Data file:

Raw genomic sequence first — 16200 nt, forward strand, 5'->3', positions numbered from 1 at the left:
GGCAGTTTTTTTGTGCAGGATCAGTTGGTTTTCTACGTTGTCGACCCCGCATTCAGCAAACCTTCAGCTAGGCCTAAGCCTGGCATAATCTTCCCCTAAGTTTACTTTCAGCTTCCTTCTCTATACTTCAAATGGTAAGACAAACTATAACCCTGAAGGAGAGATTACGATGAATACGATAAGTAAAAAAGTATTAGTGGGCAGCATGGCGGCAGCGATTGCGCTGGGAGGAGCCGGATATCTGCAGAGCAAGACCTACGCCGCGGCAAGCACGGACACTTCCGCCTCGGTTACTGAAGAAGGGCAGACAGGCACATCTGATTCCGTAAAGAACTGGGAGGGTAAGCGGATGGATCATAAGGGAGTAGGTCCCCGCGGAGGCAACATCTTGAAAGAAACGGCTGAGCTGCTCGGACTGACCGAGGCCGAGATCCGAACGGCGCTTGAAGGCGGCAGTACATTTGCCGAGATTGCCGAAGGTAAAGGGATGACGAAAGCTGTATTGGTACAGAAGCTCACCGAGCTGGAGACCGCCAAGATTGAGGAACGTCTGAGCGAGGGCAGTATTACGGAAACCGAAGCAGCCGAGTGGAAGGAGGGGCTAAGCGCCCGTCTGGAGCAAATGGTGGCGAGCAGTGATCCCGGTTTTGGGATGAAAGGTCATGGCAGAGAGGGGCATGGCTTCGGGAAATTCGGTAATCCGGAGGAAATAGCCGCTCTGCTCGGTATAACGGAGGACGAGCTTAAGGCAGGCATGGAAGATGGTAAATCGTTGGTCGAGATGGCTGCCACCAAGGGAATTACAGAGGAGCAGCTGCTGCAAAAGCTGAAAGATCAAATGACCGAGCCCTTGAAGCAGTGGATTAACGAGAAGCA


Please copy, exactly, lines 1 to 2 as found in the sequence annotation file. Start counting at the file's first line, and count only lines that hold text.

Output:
Raw genomic sequence first — 16200 nt, forward strand, 5'->3', positions numbered from 1 at the left:
GGCAGTTTTTTTGTGCAGGATCAGTTGGTTTTCTACGTTGTCGACCCCGCATTCAGCAAACCTTCAGCTAGGCCTAAGCCTGGCATAATCTTCCCCTAAGTTTACTTTCAGCTTCCTTCTCTATACTTCAAATGGTAAGACAAACTATAACCCTGAAGGAGAGATTACGATGAATACGATAAGTAAAAAAGTATTAGTGGGCAGCATGGCGGCAGCGATTGCGCTGGGAGGAGCCGGATATCTGCAGAGCAAGACCTACGCCGCGGCAAGCACGGACACTTCCGCCTCGGTTACTGAAGAAGGGCAGACAGGCACATCTGATTCCGTAAAGAACTGGGAGGGTAAGCGGATGGATCATAAGGGAGTAGGTCCCCGCGGAGGCAACATCTTGAAAGAAACGGCTGAGCTGCTCGGACTGACCGAGGCCGAGATCCGAACGGCGCTTGAAGGCGGCAGTACATTTGCCGAGATTGCCGAAGGTAAAGGGATGACGAAAGCTGTATTGGTACAGAAGCTCACCGAGCTGGAGACCGCCAAGATTGAGGAACGTCTGAGCGAGGGCAGTATTACGGAAACCGAAGCAGCCGAGTGGAAGGAGGGGCTAAGCGCCCGTCTGGAGCAAATGGTGGCGAGCAGTGATCCCGGTTTTGGGATGAAAGGTCATGGCAGAGAGGGGCATGGCTTCGGGAAATTCGGTAATCCGGAGGAAATAGCCGCTCTGCTCGGTATAACGGAGGACGAGCTTAAGGCAGGCATGGAAGATGGTAAATCGTTGGTCGAGATGGCTGCCACCAAGGGAATTACAGAGGAGCAGCTGCTGCAAAAGCTGAAAGATCAAATGACCGAGCCCTTGAAGCAGTGGATTAACGAGAAGCA